Half a month's rain in 24 hours causes flooding and brings travel disruption

Cars make their way through standing water on the A47 near Peterborough Credit: Joe Giddens/PA

Half a month’s worth of rain has fallen in 24 hours across parts of the country, leading to flooding and travel disruption.

The Met Office has issued a yellow weather warning for rain across parts of the Midlands, the North West of England, Northern Ireland and south-west Scotland until midnight on Sunday.

Forecasters said that parts of the North West had seen 40mm to 50mm of rain in about 24 hours, with 52.2mm recorded between 11am on Saturday and 11am on Sunday at Greenfield near Oldham.

It was the sharpest of contrasts to the blazing highs of just a few days ago when the heat brought travel chaos for thousands.

Vehicles stuck in water at Heaton Chapel in Stockport, Manchester Credit: CarlosFB/@cfbcity/Twitter

Meteorologist Helen Roberts said that the monthly average rainfall for the North West in July was 89.5mm.

She added: “This is a lot of rain to fall in the space of 24 hours, especially given the rain has been very consistent and there have been heavy bursts within it.”

The wet weather comes after a week in which Britain was hit by hot temperatures and thunderstorms, with the heatwave causing problems for train and air passengers.

A yellow weather warning is in place. Credit: PA Graphics

The Environment Agency has issued six flood warnings across the Midlands, North West, and east of England.

It urged people to avoid swollen rivers and not to drive through flood water.

Cars make their way through standing water on the A47 near Peterborough. Credit: Joe Giddens/PA

Parts of the North West were hit with floods with cars left almost fully submerged.

Greater Manchester Police on Sunday morning tweeted a picture of a Lamborghini which it said had crashed into the side of the road after its driver lost control on standing water.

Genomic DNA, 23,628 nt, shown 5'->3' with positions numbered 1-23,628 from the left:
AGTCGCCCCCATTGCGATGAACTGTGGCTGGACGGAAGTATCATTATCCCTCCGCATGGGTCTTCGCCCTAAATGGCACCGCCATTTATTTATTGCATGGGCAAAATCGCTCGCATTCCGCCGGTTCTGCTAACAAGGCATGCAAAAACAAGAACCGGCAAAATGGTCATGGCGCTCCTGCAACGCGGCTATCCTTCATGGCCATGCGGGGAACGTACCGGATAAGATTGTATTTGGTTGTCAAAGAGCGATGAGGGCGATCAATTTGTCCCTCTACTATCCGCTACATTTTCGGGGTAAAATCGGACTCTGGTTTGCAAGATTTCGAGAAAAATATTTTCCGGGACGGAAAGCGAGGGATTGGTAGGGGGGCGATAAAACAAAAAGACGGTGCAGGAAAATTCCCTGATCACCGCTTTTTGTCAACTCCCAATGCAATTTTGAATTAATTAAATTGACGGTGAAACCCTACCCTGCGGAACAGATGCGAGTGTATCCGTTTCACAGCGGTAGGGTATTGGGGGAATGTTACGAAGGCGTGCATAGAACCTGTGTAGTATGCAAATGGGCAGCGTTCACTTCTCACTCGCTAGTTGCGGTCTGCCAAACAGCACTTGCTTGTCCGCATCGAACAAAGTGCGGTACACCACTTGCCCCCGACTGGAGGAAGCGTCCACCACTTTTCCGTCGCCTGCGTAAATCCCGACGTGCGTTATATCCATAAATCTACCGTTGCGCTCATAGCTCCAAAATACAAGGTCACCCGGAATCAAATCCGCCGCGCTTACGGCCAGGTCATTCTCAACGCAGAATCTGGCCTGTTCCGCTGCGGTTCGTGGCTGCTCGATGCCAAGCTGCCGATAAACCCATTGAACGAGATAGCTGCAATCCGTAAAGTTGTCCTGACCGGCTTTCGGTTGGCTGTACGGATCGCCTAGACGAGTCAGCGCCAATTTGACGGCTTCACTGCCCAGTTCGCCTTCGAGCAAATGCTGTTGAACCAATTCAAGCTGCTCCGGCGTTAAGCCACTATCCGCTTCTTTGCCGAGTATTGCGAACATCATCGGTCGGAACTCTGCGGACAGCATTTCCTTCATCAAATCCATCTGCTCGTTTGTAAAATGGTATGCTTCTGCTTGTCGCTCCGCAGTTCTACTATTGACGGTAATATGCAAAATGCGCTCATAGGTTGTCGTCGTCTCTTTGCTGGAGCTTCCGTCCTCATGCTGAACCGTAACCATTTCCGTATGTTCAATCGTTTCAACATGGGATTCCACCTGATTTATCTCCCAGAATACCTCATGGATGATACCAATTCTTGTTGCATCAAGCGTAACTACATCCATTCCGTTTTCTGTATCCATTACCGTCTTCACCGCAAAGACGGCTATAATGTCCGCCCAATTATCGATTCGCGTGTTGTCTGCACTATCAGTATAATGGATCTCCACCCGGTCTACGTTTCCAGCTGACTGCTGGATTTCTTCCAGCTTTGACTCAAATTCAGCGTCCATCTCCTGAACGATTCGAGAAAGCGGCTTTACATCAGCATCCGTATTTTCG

The force said: “The driver of this Lamborghini lost control on standing water and took out a section of barrier before making off on foot prior to police arrival.

“A very expensive mistake… They don’t make very good boats! Vehicle recovered and enqs [sic] ongoing.”

Flooding was also reported on train tracks between Manchester Victoria and Southport, with rail users warned to expect delays.

But a Northern Rail spokesman said that while the flooding had been reported at about 8am the line was reopened about 10.30am.

Passengers using Gatwick Airport were warned to check the latest travel information before they fly due to the extreme weather conditions across Europe.

On Sunday morning, Gatwick said: “We aim to run a normal schedule today, however due to ongoing adverse weather across Europe, passengers are advised to check with their airlines for the latest information.”

Heading into next week, heavy showers and thunderstorms could return to parts of the UK on Monday and into Tuesday, while temperatures are likely to be back to normal for the time of year.